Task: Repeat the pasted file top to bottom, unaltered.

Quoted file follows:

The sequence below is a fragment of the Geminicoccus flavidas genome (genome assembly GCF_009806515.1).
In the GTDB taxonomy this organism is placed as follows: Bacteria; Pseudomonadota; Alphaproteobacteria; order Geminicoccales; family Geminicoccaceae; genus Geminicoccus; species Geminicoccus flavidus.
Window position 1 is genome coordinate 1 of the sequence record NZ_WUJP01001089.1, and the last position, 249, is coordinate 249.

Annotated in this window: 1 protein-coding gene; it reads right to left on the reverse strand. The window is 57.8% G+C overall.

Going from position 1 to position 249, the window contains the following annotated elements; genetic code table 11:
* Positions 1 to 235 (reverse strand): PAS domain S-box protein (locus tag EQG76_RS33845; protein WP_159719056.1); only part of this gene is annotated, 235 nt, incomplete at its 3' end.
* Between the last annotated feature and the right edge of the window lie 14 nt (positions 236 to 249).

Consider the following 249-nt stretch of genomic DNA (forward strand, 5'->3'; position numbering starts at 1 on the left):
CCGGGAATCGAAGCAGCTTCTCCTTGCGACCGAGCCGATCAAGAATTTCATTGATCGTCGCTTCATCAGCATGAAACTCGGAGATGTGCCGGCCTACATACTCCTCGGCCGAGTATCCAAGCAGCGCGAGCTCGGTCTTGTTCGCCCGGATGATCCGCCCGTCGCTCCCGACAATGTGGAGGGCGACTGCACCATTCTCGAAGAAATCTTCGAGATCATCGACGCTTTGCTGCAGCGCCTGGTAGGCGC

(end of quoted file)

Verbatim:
The sequence below is a fragment of the Geminicoccus flavidas genome (genome assembly GCF_009806515.1).
In the GTDB taxonomy this organism is placed as follows: Bacteria; Pseudomonadota; Alphaproteobacteria; order Geminicoccales; family Geminicoccaceae; genus Geminicoccus; species Geminicoccus flavidus.
Window position 1 is genome coordinate 1 of the sequence record NZ_WUJP01001089.1, and the last position, 249, is coordinate 249.

Annotated in this window: 1 protein-coding gene; it reads right to left on the reverse strand. The window is 57.8% G+C overall.

Going from position 1 to position 249, the window contains the following annotated elements; genetic code table 11:
* Positions 1 to 235 (reverse strand): PAS domain S-box protein (locus tag EQG76_RS33845; protein WP_159719056.1); only part of this gene is annotated, 235 nt, incomplete at its 3' end.
* Between the last annotated feature and the right edge of the window lie 14 nt (positions 236 to 249).

Consider the following 249-nt stretch of genomic DNA (forward strand, 5'->3'; position numbering starts at 1 on the left):
CCGGGAATCGAAGCAGCTTCTCCTTGCGACCGAGCCGATCAAGAATTTCATTGATCGTCGCTTCATCAGCATGAAACTCGGAGATGTGCCGGCCTACATACTCCTCGGCCGAGTATCCAAGCAGCGCGAGCTCGGTCTTGTTCGCCCGGATGATCCGCCCGTCGCTCCCGACAATGTGGAGGGCGACTGCACCATTCTCGAAGAAATCTTCGAGATCATCGACGCTTTGCTGCAGCGCCTGGTAGGCGC